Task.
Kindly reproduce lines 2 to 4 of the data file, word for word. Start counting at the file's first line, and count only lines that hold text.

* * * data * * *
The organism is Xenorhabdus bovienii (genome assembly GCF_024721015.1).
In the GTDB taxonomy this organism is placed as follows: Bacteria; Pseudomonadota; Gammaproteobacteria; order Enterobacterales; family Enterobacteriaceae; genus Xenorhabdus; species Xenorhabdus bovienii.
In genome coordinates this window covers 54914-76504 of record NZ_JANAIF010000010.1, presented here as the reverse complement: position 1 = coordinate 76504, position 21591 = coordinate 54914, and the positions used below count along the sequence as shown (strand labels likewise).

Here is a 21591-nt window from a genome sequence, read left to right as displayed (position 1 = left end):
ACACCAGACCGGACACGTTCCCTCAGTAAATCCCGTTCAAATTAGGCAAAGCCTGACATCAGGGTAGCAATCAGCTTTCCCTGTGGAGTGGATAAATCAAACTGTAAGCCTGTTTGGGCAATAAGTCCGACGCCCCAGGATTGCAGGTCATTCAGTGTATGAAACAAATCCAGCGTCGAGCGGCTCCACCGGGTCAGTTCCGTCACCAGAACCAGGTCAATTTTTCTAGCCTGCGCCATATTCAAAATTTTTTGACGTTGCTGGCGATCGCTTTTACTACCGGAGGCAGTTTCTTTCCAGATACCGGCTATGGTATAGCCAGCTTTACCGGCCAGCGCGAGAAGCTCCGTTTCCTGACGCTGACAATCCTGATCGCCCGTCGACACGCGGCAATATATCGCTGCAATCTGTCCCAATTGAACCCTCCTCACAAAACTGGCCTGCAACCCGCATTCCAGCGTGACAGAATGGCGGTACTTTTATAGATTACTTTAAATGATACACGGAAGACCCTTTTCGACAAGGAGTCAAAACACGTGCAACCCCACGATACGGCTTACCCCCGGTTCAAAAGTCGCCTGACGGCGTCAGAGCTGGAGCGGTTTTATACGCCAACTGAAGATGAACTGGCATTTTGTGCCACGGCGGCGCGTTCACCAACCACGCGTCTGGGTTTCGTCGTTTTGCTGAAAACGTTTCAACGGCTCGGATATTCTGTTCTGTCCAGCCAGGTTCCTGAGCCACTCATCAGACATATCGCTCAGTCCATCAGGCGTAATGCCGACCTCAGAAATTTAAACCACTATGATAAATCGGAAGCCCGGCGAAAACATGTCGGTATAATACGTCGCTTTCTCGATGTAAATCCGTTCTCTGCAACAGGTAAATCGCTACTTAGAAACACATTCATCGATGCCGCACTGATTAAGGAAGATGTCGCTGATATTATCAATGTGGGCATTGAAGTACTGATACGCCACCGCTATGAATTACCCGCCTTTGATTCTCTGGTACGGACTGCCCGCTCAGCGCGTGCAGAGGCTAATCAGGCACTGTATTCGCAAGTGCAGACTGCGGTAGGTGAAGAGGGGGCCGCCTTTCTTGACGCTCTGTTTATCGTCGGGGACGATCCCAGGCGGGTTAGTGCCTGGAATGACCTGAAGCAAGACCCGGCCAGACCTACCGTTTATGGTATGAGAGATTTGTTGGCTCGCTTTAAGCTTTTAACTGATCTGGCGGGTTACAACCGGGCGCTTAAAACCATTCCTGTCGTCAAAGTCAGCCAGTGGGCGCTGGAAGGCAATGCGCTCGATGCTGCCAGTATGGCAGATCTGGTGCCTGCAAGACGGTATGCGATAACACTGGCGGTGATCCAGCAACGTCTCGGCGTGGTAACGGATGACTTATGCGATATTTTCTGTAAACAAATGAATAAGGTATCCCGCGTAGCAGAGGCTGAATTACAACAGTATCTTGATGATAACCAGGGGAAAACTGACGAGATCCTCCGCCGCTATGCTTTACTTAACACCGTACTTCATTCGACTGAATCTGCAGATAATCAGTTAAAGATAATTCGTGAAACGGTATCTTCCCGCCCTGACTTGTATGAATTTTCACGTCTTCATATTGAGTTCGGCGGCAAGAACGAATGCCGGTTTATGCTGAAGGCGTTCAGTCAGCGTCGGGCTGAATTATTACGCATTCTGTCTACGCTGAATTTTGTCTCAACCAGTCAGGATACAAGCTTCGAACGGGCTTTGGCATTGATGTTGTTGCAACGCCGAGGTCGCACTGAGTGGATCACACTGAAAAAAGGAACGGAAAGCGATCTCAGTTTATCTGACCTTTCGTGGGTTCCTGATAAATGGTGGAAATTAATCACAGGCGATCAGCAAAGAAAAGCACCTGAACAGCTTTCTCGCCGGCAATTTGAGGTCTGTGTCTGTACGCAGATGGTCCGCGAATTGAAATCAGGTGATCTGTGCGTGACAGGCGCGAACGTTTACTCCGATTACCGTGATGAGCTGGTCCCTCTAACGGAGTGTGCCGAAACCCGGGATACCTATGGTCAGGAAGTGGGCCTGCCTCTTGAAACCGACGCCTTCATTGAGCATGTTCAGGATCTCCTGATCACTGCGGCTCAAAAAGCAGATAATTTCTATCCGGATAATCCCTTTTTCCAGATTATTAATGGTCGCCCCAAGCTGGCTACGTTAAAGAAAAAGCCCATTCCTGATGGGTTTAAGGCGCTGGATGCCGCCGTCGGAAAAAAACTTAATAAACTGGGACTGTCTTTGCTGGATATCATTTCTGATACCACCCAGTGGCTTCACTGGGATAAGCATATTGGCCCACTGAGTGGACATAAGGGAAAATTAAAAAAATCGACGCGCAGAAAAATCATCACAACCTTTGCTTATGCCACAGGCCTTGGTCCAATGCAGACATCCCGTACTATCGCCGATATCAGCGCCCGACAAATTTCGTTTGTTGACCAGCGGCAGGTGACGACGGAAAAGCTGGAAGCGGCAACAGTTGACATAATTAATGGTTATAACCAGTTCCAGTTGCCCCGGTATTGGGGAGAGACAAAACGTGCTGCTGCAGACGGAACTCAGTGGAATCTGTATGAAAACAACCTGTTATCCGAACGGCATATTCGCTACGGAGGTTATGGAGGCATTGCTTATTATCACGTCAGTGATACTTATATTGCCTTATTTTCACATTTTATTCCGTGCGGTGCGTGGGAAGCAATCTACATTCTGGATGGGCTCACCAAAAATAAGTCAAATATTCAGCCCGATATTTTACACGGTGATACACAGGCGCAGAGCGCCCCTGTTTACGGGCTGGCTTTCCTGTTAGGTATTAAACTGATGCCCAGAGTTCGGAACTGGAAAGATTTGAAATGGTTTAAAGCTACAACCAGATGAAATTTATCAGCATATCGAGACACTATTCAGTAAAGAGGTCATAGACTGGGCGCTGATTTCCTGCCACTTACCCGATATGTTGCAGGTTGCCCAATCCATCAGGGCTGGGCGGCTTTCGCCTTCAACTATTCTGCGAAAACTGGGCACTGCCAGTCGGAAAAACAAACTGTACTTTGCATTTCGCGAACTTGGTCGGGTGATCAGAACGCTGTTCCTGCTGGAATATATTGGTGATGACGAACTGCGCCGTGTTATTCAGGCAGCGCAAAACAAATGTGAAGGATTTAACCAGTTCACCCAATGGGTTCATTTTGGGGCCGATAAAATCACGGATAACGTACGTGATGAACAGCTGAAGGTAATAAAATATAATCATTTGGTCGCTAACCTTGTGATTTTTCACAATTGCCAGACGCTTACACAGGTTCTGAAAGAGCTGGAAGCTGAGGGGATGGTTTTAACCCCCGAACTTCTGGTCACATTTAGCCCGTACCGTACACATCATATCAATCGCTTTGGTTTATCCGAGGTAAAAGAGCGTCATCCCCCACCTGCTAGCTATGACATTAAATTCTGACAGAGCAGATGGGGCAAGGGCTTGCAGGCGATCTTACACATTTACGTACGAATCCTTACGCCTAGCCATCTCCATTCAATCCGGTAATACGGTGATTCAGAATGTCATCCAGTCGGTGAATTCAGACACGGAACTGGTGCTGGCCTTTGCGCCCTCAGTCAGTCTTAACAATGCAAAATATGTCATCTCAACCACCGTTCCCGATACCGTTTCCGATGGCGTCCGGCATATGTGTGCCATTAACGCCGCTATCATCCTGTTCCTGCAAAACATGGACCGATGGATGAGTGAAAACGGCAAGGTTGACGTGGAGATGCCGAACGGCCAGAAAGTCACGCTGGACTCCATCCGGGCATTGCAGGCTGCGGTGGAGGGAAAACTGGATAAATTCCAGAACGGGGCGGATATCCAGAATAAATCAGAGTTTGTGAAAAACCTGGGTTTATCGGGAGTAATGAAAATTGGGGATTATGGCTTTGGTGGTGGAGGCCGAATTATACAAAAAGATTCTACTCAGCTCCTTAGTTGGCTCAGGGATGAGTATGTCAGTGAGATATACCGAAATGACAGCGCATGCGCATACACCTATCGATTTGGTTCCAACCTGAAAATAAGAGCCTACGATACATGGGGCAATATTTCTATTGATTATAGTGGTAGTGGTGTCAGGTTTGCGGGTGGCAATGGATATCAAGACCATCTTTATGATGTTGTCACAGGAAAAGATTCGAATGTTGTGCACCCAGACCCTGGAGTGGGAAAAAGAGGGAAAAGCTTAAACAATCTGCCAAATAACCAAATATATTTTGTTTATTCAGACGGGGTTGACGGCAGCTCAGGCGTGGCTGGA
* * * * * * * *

In the GTDB taxonomy this organism is placed as follows: Bacteria; Pseudomonadota; Gammaproteobacteria; order Enterobacterales; family Enterobacteriaceae; genus Xenorhabdus; species Xenorhabdus bovienii.
In genome coordinates this window covers 54914-76504 of record NZ_JANAIF010000010.1, presented here as the reverse complement: position 1 = coordinate 76504, position 21591 = coordinate 54914, and the positions used below count along the sequence as shown (strand labels likewise).

Here is a 21591-nt window from a genome sequence, read left to right as displayed (position 1 = left end):